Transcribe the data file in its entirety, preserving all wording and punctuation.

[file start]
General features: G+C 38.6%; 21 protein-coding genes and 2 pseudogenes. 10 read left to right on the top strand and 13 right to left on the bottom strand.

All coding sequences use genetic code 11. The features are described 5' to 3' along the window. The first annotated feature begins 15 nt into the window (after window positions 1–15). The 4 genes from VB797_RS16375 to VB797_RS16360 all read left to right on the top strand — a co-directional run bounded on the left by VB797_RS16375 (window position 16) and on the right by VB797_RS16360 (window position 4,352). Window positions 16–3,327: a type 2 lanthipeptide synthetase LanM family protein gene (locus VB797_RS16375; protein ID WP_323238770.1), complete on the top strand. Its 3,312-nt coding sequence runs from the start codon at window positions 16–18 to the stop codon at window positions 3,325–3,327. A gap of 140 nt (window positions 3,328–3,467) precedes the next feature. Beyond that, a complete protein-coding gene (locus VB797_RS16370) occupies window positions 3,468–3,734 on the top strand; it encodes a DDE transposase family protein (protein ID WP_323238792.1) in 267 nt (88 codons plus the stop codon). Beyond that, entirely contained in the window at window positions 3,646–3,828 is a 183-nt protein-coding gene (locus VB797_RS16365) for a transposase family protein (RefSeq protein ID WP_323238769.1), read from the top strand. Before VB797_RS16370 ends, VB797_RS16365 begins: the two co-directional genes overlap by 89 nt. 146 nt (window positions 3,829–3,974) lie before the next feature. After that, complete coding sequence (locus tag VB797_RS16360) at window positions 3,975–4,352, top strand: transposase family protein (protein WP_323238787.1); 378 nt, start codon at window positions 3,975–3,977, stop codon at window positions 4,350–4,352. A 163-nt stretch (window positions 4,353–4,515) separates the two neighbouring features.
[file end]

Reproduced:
General features: G+C 38.6%; 21 protein-coding genes and 2 pseudogenes. 10 read left to right on the top strand and 13 right to left on the bottom strand.

All coding sequences use genetic code 11. The features are described 5' to 3' along the window. The first annotated feature begins 15 nt into the window (after window positions 1–15). The 4 genes from VB797_RS16375 to VB797_RS16360 all read left to right on the top strand — a co-directional run bounded on the left by VB797_RS16375 (window position 16) and on the right by VB797_RS16360 (window position 4,352). Window positions 16–3,327: a type 2 lanthipeptide synthetase LanM family protein gene (locus VB797_RS16375; protein ID WP_323238770.1), complete on the top strand. Its 3,312-nt coding sequence runs from the start codon at window positions 16–18 to the stop codon at window positions 3,325–3,327. A gap of 140 nt (window positions 3,328–3,467) precedes the next feature. Beyond that, a complete protein-coding gene (locus VB797_RS16370) occupies window positions 3,468–3,734 on the top strand; it encodes a DDE transposase family protein (protein ID WP_323238792.1) in 267 nt (88 codons plus the stop codon). Beyond that, entirely contained in the window at window positions 3,646–3,828 is a 183-nt protein-coding gene (locus VB797_RS16365) for a transposase family protein (RefSeq protein ID WP_323238769.1), read from the top strand. Before VB797_RS16370 ends, VB797_RS16365 begins: the two co-directional genes overlap by 89 nt. 146 nt (window positions 3,829–3,974) lie before the next feature. After that, complete coding sequence (locus tag VB797_RS16360) at window positions 3,975–4,352, top strand: transposase family protein (protein WP_323238787.1); 378 nt, start codon at window positions 3,975–3,977, stop codon at window positions 4,350–4,352. A 163-nt stretch (window positions 4,353–4,515) separates the two neighbouring features.